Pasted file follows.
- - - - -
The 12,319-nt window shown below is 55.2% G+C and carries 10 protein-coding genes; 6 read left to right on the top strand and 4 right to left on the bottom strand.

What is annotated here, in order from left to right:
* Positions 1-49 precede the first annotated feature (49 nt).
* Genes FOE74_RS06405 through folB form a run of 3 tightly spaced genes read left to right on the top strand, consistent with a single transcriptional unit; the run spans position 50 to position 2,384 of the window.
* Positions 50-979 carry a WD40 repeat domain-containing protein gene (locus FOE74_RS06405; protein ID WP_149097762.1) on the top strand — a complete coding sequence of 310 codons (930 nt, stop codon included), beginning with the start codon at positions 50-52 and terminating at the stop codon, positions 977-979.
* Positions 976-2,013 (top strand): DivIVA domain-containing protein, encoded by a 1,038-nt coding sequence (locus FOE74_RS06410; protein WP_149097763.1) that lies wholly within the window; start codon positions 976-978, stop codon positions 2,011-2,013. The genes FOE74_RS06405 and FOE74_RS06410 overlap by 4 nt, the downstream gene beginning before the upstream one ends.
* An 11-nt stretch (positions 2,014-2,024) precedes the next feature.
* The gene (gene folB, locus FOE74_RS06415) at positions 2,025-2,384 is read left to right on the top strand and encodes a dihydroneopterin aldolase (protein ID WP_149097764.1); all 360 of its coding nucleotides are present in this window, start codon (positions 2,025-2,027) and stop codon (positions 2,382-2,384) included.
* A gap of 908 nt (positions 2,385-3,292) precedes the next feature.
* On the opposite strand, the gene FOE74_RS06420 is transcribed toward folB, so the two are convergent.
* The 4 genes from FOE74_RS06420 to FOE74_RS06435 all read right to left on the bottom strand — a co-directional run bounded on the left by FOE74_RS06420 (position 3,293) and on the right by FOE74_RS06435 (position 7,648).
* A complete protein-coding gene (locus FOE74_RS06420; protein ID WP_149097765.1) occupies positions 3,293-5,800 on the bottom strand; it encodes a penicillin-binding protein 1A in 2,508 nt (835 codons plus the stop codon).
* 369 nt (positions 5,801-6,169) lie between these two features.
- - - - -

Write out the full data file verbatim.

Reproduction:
The 12,319-nt window shown below is 55.2% G+C and carries 10 protein-coding genes; 6 read left to right on the top strand and 4 right to left on the bottom strand.

What is annotated here, in order from left to right:
* Positions 1-49 precede the first annotated feature (49 nt).
* Genes FOE74_RS06405 through folB form a run of 3 tightly spaced genes read left to right on the top strand, consistent with a single transcriptional unit; the run spans position 50 to position 2,384 of the window.
* Positions 50-979 carry a WD40 repeat domain-containing protein gene (locus FOE74_RS06405; protein ID WP_149097762.1) on the top strand — a complete coding sequence of 310 codons (930 nt, stop codon included), beginning with the start codon at positions 50-52 and terminating at the stop codon, positions 977-979.
* Positions 976-2,013 (top strand): DivIVA domain-containing protein, encoded by a 1,038-nt coding sequence (locus FOE74_RS06410; protein WP_149097763.1) that lies wholly within the window; start codon positions 976-978, stop codon positions 2,011-2,013. The genes FOE74_RS06405 and FOE74_RS06410 overlap by 4 nt, the downstream gene beginning before the upstream one ends.
* An 11-nt stretch (positions 2,014-2,024) precedes the next feature.
* The gene (gene folB, locus FOE74_RS06415) at positions 2,025-2,384 is read left to right on the top strand and encodes a dihydroneopterin aldolase (protein ID WP_149097764.1); all 360 of its coding nucleotides are present in this window, start codon (positions 2,025-2,027) and stop codon (positions 2,382-2,384) included.
* A gap of 908 nt (positions 2,385-3,292) precedes the next feature.
* On the opposite strand, the gene FOE74_RS06420 is transcribed toward folB, so the two are convergent.
* The 4 genes from FOE74_RS06420 to FOE74_RS06435 all read right to left on the bottom strand — a co-directional run bounded on the left by FOE74_RS06420 (position 3,293) and on the right by FOE74_RS06435 (position 7,648).
* A complete protein-coding gene (locus FOE74_RS06420; protein ID WP_149097765.1) occupies positions 3,293-5,800 on the bottom strand; it encodes a penicillin-binding protein 1A in 2,508 nt (835 codons plus the stop codon).
* 369 nt (positions 5,801-6,169) lie between these two features.